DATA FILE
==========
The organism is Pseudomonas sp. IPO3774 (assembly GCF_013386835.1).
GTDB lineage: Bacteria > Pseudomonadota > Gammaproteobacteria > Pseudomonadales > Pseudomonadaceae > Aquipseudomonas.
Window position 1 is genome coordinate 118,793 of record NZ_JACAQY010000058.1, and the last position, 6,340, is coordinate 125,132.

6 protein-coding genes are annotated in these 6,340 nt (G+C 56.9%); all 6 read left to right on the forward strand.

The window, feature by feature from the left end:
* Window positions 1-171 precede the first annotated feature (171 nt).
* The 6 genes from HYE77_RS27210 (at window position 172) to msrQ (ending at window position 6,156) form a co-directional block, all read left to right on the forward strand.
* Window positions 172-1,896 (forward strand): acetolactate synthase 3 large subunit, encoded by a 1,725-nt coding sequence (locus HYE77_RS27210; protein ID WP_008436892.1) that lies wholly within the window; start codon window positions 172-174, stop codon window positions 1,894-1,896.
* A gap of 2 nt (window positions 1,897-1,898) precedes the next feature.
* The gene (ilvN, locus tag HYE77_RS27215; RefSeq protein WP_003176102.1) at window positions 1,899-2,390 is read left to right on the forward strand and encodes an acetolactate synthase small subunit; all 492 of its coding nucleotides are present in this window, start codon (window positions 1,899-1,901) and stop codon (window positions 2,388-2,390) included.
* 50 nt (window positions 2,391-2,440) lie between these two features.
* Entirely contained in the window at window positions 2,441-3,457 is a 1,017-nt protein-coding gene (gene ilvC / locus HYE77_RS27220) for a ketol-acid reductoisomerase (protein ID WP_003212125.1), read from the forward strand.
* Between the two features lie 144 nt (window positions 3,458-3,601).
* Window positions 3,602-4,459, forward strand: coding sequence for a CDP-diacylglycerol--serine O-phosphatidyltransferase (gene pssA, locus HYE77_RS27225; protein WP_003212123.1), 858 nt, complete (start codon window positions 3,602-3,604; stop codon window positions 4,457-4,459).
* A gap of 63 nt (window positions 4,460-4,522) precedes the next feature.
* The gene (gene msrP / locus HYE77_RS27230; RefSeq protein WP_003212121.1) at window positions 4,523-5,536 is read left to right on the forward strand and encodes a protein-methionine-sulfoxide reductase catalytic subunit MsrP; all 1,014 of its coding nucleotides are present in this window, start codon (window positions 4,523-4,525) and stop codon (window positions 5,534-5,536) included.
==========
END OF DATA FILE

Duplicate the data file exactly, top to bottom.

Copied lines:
The organism is Pseudomonas sp. IPO3774 (assembly GCF_013386835.1).
GTDB lineage: Bacteria > Pseudomonadota > Gammaproteobacteria > Pseudomonadales > Pseudomonadaceae > Aquipseudomonas.
Window position 1 is genome coordinate 118,793 of record NZ_JACAQY010000058.1, and the last position, 6,340, is coordinate 125,132.

6 protein-coding genes are annotated in these 6,340 nt (G+C 56.9%); all 6 read left to right on the forward strand.

The window, feature by feature from the left end:
* Window positions 1-171 precede the first annotated feature (171 nt).
* The 6 genes from HYE77_RS27210 (at window position 172) to msrQ (ending at window position 6,156) form a co-directional block, all read left to right on the forward strand.
* Window positions 172-1,896 (forward strand): acetolactate synthase 3 large subunit, encoded by a 1,725-nt coding sequence (locus HYE77_RS27210; protein ID WP_008436892.1) that lies wholly within the window; start codon window positions 172-174, stop codon window positions 1,894-1,896.
* A gap of 2 nt (window positions 1,897-1,898) precedes the next feature.
* The gene (ilvN, locus tag HYE77_RS27215; RefSeq protein WP_003176102.1) at window positions 1,899-2,390 is read left to right on the forward strand and encodes an acetolactate synthase small subunit; all 492 of its coding nucleotides are present in this window, start codon (window positions 1,899-1,901) and stop codon (window positions 2,388-2,390) included.
* 50 nt (window positions 2,391-2,440) lie between these two features.
* Entirely contained in the window at window positions 2,441-3,457 is a 1,017-nt protein-coding gene (gene ilvC / locus HYE77_RS27220) for a ketol-acid reductoisomerase (protein ID WP_003212125.1), read from the forward strand.
* Between the two features lie 144 nt (window positions 3,458-3,601).
* Window positions 3,602-4,459, forward strand: coding sequence for a CDP-diacylglycerol--serine O-phosphatidyltransferase (gene pssA, locus HYE77_RS27225; protein WP_003212123.1), 858 nt, complete (start codon window positions 3,602-3,604; stop codon window positions 4,457-4,459).
* A gap of 63 nt (window positions 4,460-4,522) precedes the next feature.
* The gene (gene msrP / locus HYE77_RS27230; RefSeq protein WP_003212121.1) at window positions 4,523-5,536 is read left to right on the forward strand and encodes a protein-methionine-sulfoxide reductase catalytic subunit MsrP; all 1,014 of its coding nucleotides are present in this window, start codon (window positions 4,523-4,525) and stop codon (window positions 5,534-5,536) included.